The owner of a Gulf station and the father of the deceased Betty Ripsom, who is his only child.
The only daughter of Mr. Ripsom and his wife. Betty is found on Outer Jackson Street just after Christmas in 1957. Her body is found “ripped wide open.”
One of Derry’s historians. He commits suicide by hanging.
A murder victim from Derry who is killed at the age of sixteen.
A three-year-old murder victim from Derry.
A boy whose body is discovered on July 15, 1958. Jimmy is a quiet child who wears glasses and likes to play Scrabble on rainy days. One day, while playing in the Barrens, the children unknowingly pass over his body, floating in the Canal.
Veronica “Ronnie” Grogan
A fourth-grader at Neibolt Street Church School whose body is discovered in the sewer. Beverly Marsh knew her. Henry Bowers is convicted of murdering her after her underwear is found tucked under his mattress.
The janitor at Derry Elementary School. He is the brother of Armando “Mandy” Fazio, the keeper at the town dump. Mr. Fazio warns Ben Hanscom to watch out for frost-bite shortly before Ben has his first vision of Pennywise the Clown on the frozen Canal.
The fifth-grade teacher at Derry Elementary School. Ben Hanscom is in her class. She is in her forties, Ben figures, and is as fond of Ben as he is of her.
The pretty young librarian who is reading the story of “The Three Billy Goats Gruff” when Ben Hanscom enters the Children’s Library one day during story hour.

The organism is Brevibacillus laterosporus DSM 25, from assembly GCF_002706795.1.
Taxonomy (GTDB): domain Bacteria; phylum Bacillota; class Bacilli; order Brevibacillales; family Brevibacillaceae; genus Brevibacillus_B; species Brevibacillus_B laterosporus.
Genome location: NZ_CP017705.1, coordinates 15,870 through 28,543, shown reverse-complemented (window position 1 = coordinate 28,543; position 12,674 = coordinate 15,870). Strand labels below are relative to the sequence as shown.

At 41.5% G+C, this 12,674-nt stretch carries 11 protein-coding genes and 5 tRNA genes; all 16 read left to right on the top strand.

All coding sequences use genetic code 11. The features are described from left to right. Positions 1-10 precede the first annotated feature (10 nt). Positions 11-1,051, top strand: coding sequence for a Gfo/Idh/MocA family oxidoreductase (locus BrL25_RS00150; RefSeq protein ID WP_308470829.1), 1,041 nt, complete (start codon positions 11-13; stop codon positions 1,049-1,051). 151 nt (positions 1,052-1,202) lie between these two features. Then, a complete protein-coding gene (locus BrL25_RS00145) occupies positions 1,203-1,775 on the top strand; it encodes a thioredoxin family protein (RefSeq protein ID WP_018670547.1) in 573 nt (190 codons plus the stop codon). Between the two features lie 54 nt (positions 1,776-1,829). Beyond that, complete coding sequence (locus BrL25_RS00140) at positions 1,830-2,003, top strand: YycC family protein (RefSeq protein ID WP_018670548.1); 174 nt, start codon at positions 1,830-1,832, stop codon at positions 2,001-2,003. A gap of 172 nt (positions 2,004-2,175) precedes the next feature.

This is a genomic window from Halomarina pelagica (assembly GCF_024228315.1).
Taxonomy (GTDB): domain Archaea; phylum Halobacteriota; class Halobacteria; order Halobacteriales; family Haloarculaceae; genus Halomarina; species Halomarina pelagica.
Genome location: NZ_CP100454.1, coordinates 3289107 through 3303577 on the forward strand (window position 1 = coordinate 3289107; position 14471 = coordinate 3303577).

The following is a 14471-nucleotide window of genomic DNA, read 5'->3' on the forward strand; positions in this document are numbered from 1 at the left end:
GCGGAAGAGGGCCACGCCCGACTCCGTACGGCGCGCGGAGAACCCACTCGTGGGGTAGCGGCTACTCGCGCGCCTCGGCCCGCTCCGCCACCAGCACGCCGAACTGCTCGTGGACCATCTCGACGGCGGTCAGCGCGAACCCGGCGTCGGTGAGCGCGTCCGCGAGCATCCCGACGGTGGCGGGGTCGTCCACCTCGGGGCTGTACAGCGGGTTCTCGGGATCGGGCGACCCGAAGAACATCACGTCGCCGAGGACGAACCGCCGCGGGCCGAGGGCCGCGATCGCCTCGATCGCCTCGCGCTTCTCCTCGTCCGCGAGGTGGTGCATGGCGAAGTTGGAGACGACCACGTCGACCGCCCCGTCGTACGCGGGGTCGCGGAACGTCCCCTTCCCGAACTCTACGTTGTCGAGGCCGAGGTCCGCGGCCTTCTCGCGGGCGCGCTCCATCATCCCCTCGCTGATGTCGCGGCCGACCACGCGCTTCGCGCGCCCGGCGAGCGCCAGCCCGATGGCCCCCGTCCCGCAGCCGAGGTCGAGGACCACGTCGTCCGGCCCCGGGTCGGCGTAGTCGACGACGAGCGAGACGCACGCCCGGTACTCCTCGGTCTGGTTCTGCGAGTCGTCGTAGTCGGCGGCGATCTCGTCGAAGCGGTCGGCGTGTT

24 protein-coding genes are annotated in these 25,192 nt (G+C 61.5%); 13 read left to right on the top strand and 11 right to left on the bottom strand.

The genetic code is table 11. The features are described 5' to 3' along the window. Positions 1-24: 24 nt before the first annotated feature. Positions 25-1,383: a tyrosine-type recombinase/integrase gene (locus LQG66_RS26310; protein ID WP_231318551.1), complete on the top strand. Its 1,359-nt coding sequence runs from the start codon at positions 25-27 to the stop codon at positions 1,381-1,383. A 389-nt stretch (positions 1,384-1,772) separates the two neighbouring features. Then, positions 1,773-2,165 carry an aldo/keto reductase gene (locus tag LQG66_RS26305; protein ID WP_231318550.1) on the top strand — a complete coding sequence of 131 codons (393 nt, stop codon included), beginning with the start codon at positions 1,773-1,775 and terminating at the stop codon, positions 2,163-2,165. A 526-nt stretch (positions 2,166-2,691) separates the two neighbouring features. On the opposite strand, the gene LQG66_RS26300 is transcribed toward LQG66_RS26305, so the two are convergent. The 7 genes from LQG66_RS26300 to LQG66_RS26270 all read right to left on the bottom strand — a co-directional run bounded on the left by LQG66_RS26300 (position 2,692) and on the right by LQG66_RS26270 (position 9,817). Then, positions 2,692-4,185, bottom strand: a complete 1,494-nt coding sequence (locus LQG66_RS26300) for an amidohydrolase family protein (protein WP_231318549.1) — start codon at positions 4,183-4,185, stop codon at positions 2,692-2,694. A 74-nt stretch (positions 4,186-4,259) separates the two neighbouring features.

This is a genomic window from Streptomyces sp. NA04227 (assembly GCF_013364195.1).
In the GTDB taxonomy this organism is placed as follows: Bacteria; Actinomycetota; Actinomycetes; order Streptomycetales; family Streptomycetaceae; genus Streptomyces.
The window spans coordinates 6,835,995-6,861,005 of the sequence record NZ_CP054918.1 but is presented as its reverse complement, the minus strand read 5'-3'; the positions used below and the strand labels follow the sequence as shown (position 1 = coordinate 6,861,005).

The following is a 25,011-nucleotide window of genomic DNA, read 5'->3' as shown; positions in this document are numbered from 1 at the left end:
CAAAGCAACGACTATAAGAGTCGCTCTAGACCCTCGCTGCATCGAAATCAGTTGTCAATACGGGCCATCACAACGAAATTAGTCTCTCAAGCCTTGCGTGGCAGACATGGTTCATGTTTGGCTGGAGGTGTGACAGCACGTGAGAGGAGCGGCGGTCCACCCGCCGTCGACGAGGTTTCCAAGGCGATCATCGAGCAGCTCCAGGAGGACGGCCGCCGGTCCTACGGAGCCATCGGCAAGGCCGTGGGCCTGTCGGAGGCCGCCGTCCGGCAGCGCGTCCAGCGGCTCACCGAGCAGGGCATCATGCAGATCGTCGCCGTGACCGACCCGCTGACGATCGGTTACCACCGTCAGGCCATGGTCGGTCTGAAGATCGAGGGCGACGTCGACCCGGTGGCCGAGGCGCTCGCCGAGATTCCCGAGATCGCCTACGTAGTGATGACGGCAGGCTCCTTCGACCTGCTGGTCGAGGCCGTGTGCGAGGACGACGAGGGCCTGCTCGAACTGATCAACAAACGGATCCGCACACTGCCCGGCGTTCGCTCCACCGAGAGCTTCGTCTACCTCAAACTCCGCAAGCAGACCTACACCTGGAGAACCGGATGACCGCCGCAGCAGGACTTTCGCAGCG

Wife of Richard Macklin and mother of Edward and Dorsey Corcoran. Monica covers for Richard’s abuse of the boys. Her own relationship with Richard is violent, resulting in several police visits to their home, though Richard never hits Monica. Monica divorces Richard after he confesses to killing Dorsey.
Chief Richard Borton
The chief of the Derry Police in the 1950s who heads the investigations of the mysterious murders of that decade, as well Richard Macklin’s killing of his stepson, Dorsey Corcoran.
Edward Corcoran’s fifth-grade teacher at Derry Elementary School. She notices Eddie coming to school with bruises but is discouraged from saying anything due to the school’s fears that it will lose money during “tax appropriation time.”
A Derry police officer who speaks in “whiskey-roughened tones.” He is an Irish Catholic and is married to Maureen Nell. He dies around the same time that Derry collapses.
Wentworth and Maggie Tozier
Richie Tozier’s parents. Wentworth is a dentist and Maggie quietly wishes that she were the mother of a little girl, due to her inability to understand Richie’s crude behavior.
Bill Denbrough’s new friend whom he meets at a speech class in Bangor. Bradley has a lisp. He is expelled from the Losers’ Club after calling Beverly Marsh a “cheater” during a game of pitching pennies.
Laurie Ann Winterbarger
A five-year-old girl who goes missing in February 1985. Police suspect that her father, Horst Winterbarger, whom Laurie’s mother accused of sexually abusing the girl during their custody battle, has kidnapped her and taken her to Florida.
A sixteen-year-old boy who goes missing in the same week that Laurie Ann Winterbarger disappears. Unlike Laurie, Dennis comes from a “wonderful family,” is an Honor Roll student, and plays football. The police conclude that he had every reason to stay in Derry, making his disappearance inexplicable.
The Tracker Brothers